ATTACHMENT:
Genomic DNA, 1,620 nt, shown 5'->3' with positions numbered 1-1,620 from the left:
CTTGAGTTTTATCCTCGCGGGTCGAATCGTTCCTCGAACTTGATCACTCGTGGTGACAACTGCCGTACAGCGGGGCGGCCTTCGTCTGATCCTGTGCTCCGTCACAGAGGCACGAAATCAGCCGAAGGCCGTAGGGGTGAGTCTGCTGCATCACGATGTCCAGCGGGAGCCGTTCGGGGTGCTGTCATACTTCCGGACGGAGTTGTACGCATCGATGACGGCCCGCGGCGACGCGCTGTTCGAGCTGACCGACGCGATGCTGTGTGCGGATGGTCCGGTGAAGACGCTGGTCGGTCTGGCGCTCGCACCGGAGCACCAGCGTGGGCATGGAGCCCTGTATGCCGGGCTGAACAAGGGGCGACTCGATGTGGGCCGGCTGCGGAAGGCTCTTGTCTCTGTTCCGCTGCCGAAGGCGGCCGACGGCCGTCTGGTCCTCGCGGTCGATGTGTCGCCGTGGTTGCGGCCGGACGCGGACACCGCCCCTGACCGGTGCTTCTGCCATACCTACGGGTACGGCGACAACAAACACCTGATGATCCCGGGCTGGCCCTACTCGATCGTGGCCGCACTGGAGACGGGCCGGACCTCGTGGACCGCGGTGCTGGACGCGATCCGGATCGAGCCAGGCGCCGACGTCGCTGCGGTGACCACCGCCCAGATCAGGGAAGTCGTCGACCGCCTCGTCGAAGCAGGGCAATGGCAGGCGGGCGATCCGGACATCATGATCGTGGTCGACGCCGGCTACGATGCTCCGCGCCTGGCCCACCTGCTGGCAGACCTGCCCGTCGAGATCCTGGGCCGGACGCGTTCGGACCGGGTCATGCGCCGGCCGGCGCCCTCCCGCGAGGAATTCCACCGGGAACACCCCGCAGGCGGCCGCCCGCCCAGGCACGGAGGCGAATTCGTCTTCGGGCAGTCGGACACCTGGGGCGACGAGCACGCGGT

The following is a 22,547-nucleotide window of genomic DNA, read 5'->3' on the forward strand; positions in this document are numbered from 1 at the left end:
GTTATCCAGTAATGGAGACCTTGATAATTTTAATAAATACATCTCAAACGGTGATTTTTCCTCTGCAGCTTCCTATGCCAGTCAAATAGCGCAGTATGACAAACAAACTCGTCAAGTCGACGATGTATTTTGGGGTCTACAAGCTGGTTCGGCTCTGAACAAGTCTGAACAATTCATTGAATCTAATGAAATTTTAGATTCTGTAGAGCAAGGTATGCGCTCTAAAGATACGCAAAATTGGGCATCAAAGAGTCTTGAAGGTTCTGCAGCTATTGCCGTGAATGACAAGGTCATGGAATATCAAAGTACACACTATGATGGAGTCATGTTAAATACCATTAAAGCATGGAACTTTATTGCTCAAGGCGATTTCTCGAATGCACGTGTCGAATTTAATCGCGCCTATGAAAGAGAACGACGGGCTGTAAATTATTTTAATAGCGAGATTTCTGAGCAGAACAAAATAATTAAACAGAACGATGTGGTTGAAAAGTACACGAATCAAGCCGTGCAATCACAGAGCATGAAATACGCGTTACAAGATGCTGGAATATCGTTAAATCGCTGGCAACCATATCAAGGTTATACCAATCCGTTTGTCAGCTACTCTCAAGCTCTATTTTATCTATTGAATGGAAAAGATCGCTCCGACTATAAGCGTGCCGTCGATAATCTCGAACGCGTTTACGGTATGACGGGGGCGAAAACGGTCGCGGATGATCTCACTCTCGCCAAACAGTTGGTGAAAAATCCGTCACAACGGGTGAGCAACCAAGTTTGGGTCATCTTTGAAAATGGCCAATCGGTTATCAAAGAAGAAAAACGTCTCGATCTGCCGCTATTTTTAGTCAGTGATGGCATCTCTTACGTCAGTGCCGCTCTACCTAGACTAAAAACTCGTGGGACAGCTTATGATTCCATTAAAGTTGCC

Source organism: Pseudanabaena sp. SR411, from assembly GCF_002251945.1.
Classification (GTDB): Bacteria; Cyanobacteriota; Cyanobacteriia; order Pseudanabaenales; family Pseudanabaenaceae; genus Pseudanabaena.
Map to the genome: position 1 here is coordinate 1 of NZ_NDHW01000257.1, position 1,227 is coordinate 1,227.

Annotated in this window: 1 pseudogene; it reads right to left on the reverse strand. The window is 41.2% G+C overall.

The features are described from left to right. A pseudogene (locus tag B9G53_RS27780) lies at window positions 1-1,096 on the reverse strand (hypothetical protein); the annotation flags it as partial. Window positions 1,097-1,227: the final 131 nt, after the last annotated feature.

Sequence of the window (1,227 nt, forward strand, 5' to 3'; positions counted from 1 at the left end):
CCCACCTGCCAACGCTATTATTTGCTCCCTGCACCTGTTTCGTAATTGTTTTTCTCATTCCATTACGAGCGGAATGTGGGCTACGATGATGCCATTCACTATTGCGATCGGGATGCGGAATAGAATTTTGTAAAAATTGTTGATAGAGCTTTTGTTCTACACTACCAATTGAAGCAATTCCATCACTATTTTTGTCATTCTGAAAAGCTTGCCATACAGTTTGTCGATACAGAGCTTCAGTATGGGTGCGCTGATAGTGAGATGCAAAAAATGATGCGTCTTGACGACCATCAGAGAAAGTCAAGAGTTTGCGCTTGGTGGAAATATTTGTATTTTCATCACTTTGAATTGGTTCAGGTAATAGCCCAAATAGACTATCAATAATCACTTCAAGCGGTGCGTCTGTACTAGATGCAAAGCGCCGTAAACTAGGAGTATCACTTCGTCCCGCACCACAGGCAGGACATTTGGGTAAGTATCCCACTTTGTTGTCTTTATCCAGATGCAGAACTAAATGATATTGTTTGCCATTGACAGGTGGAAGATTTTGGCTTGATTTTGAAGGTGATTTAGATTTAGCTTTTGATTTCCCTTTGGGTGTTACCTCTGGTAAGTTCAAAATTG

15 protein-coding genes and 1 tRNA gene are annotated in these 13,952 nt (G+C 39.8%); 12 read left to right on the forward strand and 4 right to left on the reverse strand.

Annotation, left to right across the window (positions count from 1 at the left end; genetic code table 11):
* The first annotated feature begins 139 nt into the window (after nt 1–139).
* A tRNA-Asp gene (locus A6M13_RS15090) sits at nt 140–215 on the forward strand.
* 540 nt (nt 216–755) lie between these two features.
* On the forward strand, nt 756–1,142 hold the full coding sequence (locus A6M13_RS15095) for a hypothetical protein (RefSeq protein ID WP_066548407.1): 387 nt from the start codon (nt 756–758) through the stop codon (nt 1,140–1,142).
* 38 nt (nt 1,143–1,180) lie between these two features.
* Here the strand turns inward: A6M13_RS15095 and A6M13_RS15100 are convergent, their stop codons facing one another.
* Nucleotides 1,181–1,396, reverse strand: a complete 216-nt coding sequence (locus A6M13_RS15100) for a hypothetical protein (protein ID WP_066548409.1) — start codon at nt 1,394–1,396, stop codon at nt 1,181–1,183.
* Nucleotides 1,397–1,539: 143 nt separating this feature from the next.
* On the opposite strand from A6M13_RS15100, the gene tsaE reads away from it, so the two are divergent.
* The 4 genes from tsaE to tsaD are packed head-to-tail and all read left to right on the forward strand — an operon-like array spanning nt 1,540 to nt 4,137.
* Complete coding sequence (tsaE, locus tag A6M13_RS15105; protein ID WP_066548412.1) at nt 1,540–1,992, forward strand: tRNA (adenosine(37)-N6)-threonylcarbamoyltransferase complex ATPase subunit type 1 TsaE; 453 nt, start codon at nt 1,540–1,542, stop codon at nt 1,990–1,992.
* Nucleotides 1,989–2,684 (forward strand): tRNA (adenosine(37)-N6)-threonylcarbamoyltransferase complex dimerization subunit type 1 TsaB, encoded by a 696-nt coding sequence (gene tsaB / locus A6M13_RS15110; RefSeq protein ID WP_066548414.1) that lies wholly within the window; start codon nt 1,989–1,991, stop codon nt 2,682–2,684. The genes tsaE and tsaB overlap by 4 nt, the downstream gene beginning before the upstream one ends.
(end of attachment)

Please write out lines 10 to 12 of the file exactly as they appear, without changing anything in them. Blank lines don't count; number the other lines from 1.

Sequence of the window (1,227 nt, forward strand, 5' to 3'; positions counted from 1 at the left end):
CCCACCTGCCAACGCTATTATTTGCTCCCTGCACCTGTTTCGTAATTGTTTTTCTCATTCCATTACGAGCGGAATGTGGGCTACGATGATGCCATTCACTATTGCGATCGGGATGCGGAATAGAATTTTGTAAAAATTGTTGATAGAGCTTTTGTTCTACACTACCAATTGAAGCAATTCCATCACTATTTTTGTCATTCTGAAAAGCTTGCCATACAGTTTGTCGATACAGAGCTTCAGTATGGGTGCGCTGATAGTGAGATGCAAAAAATGATGCGTCTTGACGACCATCAGAGAAAGTCAAGAGTTTGCGCTTGGTGGAAATATTTGTATTTTCATCACTTTGAATTGGTTCAGGTAATAGCCCAAATAGACTATCAATAATCACTTCAAGCGGTGCGTCTGTACTAGATGCAAAGCGCCGTAAACTAGGAGTATCACTTCGTCCCGCACCACAGGCAGGACATTTGGGTAAGTATCCCACTTTGTTGTCTTTATCCAGATGCAGAACTAAATGATATTGTTTGCCATTGACAGGTGGAAGATTTTGGCTTGATTTTGAAGGTGATTTAGATTTAGCTTTTGATTTCCCTTTGGGTGTTACCTCTGGTAAGTTCAAAATTG

15 protein-coding genes and 1 tRNA gene are annotated in these 13,952 nt (G+C 39.8%); 12 read left to right on the forward strand and 4 right to left on the reverse strand.